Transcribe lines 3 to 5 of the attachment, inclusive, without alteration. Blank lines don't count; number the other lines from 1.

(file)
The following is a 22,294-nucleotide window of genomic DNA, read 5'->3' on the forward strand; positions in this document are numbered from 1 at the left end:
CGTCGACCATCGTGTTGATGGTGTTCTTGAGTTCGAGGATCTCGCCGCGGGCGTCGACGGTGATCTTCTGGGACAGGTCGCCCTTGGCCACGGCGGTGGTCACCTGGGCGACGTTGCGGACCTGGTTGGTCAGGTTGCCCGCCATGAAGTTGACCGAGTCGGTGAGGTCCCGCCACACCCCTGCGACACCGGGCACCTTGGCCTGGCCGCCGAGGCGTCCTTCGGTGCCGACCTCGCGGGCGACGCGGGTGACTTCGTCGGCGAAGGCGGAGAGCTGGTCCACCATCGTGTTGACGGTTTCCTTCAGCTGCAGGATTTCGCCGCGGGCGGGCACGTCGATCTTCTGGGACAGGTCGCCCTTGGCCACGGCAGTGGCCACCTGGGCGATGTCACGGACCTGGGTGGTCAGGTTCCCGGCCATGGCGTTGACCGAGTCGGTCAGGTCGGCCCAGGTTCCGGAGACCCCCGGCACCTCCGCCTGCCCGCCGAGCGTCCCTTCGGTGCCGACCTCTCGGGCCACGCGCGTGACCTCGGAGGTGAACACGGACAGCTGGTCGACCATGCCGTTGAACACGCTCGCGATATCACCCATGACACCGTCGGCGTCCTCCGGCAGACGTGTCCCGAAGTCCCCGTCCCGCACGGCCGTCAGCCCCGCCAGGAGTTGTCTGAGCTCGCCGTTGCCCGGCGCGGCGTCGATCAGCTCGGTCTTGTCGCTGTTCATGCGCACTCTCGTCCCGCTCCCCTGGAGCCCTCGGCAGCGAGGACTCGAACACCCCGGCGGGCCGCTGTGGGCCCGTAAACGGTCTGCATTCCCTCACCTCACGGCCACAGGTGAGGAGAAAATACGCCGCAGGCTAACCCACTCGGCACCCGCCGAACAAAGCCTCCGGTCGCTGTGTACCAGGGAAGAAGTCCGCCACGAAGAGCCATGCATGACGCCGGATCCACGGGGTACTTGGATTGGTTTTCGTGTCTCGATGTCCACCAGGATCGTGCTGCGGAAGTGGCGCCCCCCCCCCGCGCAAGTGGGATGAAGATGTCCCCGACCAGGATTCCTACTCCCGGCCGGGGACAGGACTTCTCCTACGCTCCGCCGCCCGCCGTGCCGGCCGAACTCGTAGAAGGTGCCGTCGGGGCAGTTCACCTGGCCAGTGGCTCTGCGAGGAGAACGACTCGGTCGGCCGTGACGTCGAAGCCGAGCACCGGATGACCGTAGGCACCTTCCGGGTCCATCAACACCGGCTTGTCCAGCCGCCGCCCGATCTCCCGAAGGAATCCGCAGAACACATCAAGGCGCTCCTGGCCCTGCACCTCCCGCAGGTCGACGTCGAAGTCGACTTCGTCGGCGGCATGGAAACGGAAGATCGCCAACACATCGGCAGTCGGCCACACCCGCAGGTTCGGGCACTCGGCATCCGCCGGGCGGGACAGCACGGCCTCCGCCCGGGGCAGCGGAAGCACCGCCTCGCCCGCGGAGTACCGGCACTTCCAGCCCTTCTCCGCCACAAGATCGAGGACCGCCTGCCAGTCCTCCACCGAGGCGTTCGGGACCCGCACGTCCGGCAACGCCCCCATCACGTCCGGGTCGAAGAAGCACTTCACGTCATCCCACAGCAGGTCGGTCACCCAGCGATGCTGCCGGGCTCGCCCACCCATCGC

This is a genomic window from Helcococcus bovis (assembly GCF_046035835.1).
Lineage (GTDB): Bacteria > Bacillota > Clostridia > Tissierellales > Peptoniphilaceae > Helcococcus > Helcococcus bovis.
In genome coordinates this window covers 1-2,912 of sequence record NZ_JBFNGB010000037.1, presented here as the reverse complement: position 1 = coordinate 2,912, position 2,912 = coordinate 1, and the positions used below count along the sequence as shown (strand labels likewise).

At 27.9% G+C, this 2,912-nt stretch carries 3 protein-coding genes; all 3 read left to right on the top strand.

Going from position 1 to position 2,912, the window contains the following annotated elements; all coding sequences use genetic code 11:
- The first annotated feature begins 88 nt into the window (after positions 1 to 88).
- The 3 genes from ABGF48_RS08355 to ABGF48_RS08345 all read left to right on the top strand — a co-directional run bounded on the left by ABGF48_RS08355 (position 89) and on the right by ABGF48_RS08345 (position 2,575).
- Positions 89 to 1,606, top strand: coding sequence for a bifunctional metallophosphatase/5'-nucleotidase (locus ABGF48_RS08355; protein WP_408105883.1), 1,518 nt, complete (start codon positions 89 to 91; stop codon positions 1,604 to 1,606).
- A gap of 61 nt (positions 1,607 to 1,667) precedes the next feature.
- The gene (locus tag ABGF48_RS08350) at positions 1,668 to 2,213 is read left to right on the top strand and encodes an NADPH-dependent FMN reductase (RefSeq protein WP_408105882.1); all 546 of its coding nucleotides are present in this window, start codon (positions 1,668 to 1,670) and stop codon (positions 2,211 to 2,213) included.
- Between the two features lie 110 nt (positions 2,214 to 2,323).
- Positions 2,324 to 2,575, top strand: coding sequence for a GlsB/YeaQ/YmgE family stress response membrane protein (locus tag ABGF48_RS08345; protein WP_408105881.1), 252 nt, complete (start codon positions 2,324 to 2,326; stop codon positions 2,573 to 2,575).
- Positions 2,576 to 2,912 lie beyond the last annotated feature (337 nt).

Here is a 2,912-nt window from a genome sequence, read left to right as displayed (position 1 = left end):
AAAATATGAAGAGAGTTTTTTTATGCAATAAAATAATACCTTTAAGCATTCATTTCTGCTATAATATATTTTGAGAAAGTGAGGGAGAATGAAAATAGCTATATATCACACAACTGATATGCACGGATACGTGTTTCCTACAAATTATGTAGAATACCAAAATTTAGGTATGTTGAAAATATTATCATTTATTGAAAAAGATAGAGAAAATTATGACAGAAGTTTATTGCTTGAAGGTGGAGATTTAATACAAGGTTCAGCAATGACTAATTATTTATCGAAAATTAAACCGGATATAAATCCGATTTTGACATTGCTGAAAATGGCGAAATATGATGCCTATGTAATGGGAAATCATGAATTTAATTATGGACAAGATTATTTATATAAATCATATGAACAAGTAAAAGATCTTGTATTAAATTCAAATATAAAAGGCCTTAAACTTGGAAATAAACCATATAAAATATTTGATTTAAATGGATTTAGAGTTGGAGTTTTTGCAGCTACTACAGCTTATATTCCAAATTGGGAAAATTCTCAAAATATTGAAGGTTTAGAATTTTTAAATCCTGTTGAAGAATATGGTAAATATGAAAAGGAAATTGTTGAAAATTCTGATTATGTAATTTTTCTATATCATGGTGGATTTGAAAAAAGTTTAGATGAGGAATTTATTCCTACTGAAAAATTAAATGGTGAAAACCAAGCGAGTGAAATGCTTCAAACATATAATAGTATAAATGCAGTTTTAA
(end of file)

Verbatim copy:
This is a genomic window from Helcococcus bovis (assembly GCF_046035835.1).
Lineage (GTDB): Bacteria > Bacillota > Clostridia > Tissierellales > Peptoniphilaceae > Helcococcus > Helcococcus bovis.
In genome coordinates this window covers 1-2,912 of sequence record NZ_JBFNGB010000037.1, presented here as the reverse complement: position 1 = coordinate 2,912, position 2,912 = coordinate 1, and the positions used below count along the sequence as shown (strand labels likewise).